TCT: Clopidogrel hypo-responsiveness predictive of complications but not death

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 - Red Blood Cells

MIAMI—Drug-eluting stent (DES) recipients who are hypo-responsive to clopidogrel are at higher risk of stent thrombosis and MI, but patients with higher levels of platelet inhibition are more likely to experience major bleeding, according to the results of the Assessment of Dual Anti-Platelet Therapy with Drug Eluting Stent (ADAPT-DES) study. The findings were presented as a late-breaking clinical trial Oct. 25 at the Transcatheter Cardiovascular Therapeutics (TCT) conference.

ADAPT-DES is a multicenter, prospective observational study of 8,583 patients undergoing PCI with at least one non-investigational drug-eluting stent successfully implanted at one of 11 centers in the U.S. and Germany between January 2008 and September 2010. Patients were followed at 30 days, one year and two years post-implantation.

The 30-day results of the study, presented at TCT.11, found a strong correlation between hypo-responsiveness to clopidogrel and stent thrombosis up to 30 days post-implantation. This year the researchers shared their one-year follow-up findings. 

Thomas D. Stuckey, MD, of the Lebauer Cardiovascular Research Foundation in Greensboro, N.C., explained that previous, smaller studies have demonstrated a relationship between hypo-responsiveness to clopidogrel and stent thrombosis, but ADAPT-DES is the first large-scale study designed to elucidate the correlates of DES and evaluate the relationship of aspirin and/or clopidigrel hypo-responsiveness to early or late DES thrombosis among patients taking dual or single antiplatelet therapy.

Researchers measured platelet reactivity with the VerifyNow Aspirin, P2Y12, and llb/llla tests. They defined hypo-responsiveness to clopidogrel as platelet reactivity units (PRU) of greater than 208. Of the enrolled patients, 42.7 percent met that criterion.

Among all patients at the one-year marker, 70 patients experienced stent thrombosis (0.84 percent); MI occurred in 224 patients (2.7 percent); 531 patients experienced major bleeding (6.2 percent); and 161 patients died (1.9 percent). Patients classified as hypo-responsive to clopidogrel experienced higher rates of stent thrombosis (1.3 percent vs. 0.05 percent) and MI (3.9 percent vs. 2.7 percent). However, clopidogrel hypo-responsiveness also seemed to be protective against major bleeding (5.6 percent vs. 6.7 percent). There was no relationship between clopidogrel hypo-responsiveness and all-cause mortality.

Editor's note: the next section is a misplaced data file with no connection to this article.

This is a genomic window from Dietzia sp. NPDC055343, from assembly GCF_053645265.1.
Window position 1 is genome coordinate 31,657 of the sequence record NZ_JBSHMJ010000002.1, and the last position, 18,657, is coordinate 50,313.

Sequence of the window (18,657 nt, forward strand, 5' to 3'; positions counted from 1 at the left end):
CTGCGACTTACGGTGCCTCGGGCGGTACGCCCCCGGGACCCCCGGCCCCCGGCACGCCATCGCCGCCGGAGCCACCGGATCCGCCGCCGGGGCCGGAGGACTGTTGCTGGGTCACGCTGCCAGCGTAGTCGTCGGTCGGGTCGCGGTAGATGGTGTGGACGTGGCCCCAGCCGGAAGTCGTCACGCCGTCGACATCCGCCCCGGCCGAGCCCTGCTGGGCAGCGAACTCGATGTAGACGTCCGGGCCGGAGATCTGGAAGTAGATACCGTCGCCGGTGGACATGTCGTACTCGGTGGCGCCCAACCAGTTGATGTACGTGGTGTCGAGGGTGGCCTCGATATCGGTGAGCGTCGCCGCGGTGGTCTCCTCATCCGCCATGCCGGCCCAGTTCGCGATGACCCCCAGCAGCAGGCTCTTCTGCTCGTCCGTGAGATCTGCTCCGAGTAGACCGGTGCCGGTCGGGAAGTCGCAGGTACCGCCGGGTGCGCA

Patients were classified as hypo-responsive to aspirin if the VerifyNow Aspirin test showed aspirin reaction units (ARU) of greater than 550. The researchers found no links between hypo-responsiveness to aspirin and stent thrombosis or MI, but did find that aspirin hypo-responsiveness was protective against bleeding.

Stuckey explained that stent thrombosis, MI and major bleeding all were associated with higher mortality, and because the hypo-responsive patients were protected against major bleeding, "as a result, on-treatment clopidogrel hypo-responsiveness was not independently predictive of one-year mortality."

Stuckey said that the results suggested that treatment to overcome clopidogrel hypo-responsiveness with more potent antiplatelet agents is unlikely to decrease mortality, unless the beneficial results of reducing stent thrombosis and MI can be uncoupled from the "likely increase" in bleeding. Furthermore, Stuckey said these results cast doubt on the utility of aspirin therapy for DES patients, as aspirin was not associated with lower rates of stent thrombosis, MI or death, but was associated with bleeding. 

In response to a question about how major bleeding was defined, Stuckey replied that the classification of major bleeding was not adjudicated and was site-reported, potentially a limitation of the study.  

Panelists noted that the results provided more data, but would not change clinical practice at this time. "[The results are] a glimmer but not a big blast of light," said Ted E. Feldman, MD of Evanston Hospital, in Evanston, Ill.